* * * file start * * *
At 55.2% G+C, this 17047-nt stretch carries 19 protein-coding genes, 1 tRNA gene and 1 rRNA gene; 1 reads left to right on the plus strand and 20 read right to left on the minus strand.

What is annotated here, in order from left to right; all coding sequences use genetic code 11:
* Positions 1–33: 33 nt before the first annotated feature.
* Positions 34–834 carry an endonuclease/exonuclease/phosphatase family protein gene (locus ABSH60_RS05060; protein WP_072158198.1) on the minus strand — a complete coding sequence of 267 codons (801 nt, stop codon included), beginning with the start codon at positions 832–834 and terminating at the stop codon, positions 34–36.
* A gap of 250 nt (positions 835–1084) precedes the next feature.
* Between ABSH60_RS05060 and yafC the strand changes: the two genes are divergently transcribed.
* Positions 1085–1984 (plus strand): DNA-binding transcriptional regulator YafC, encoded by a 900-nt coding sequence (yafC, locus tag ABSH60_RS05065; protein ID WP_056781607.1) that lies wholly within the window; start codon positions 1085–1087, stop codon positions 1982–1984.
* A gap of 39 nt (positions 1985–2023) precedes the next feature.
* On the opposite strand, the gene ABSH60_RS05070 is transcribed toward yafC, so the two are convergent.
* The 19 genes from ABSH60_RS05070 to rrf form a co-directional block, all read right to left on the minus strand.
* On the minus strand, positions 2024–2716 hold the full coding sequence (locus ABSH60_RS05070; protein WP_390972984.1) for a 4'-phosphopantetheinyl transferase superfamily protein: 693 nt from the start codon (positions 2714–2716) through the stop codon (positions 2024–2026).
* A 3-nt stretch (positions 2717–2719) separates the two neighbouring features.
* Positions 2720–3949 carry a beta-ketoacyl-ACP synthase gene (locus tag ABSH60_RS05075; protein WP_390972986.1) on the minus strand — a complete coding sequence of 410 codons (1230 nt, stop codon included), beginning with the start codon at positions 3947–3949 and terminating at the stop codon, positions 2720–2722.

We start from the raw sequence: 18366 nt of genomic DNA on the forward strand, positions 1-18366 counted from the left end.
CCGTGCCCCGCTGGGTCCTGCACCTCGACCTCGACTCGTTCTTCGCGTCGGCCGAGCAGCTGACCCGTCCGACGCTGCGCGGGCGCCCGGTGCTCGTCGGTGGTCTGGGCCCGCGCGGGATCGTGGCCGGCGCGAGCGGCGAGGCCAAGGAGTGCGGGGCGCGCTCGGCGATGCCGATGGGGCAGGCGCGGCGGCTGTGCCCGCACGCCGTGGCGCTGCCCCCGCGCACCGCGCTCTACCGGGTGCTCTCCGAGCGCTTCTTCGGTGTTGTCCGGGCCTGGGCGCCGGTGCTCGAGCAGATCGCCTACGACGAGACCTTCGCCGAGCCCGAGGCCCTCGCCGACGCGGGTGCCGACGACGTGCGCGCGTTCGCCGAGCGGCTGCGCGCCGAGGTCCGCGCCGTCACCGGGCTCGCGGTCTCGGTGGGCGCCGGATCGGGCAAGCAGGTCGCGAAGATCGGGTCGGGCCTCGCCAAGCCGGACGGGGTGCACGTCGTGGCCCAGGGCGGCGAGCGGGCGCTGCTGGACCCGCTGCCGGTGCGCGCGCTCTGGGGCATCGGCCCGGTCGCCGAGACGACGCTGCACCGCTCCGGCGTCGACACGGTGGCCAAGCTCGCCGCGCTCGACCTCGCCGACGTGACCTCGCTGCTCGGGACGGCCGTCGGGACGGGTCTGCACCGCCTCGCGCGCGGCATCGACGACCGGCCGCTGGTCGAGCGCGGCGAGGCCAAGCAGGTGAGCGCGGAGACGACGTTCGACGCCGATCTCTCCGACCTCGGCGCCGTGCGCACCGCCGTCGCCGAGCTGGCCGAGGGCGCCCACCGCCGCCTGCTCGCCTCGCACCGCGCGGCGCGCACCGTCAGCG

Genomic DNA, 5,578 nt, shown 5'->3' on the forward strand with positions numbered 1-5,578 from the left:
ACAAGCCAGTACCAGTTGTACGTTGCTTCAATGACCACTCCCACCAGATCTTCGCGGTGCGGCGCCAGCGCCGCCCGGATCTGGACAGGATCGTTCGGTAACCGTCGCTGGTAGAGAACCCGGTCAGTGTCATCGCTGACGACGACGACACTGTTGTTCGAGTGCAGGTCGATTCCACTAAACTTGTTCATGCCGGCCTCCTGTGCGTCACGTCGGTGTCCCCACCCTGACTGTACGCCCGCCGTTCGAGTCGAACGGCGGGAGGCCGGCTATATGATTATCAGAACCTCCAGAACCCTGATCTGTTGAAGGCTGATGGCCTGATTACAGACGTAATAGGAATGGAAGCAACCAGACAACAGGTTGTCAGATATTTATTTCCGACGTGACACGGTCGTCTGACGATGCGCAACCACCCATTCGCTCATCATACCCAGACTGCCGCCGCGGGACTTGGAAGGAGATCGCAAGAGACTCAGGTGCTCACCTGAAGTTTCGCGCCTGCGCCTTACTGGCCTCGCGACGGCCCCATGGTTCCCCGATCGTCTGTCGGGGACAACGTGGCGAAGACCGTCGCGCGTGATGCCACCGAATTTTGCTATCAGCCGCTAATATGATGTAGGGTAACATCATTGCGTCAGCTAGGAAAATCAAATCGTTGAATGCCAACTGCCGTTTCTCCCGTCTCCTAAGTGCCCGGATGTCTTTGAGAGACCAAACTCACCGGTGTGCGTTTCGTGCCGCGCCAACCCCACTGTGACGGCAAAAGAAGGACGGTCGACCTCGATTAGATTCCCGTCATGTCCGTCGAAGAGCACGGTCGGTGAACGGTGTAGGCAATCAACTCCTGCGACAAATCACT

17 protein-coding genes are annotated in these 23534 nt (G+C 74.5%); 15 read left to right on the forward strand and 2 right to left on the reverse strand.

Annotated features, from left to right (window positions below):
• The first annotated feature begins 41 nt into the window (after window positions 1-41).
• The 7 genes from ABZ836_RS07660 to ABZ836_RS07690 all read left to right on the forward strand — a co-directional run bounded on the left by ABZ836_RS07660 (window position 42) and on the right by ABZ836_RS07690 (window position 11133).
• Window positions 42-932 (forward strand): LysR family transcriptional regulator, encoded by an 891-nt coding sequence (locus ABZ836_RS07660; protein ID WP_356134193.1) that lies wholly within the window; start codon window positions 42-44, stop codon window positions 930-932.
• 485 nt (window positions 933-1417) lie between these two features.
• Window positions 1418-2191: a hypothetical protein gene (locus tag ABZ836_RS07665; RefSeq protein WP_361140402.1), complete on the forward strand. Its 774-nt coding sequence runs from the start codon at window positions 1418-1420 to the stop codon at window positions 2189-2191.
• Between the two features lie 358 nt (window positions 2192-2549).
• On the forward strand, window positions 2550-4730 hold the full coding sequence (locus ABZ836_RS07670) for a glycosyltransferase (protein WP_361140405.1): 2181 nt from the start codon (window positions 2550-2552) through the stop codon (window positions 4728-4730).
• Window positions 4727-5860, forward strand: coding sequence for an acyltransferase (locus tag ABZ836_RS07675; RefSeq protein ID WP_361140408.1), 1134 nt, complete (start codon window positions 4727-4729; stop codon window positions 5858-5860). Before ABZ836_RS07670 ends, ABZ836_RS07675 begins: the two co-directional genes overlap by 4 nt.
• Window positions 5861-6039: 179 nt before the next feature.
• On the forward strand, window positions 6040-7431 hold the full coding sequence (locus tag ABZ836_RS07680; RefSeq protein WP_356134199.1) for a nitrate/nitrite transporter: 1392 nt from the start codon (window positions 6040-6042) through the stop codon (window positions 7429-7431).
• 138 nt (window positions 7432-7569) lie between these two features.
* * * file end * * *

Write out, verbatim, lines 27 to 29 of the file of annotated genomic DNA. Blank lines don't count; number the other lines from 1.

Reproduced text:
• Window positions 4727-5860, forward strand: coding sequence for an acyltransferase (locus tag ABZ836_RS07675; RefSeq protein ID WP_361140408.1), 1134 nt, complete (start codon window positions 4727-4729; stop codon window positions 5858-5860). Before ABZ836_RS07670 ends, ABZ836_RS07675 begins: the two co-directional genes overlap by 4 nt.
• Window positions 5861-6039: 179 nt before the next feature.
• On the forward strand, window positions 6040-7431 hold the full coding sequence (locus tag ABZ836_RS07680; RefSeq protein WP_356134199.1) for a nitrate/nitrite transporter: 1392 nt from the start codon (window positions 6040-6042) through the stop codon (window positions 7429-7431).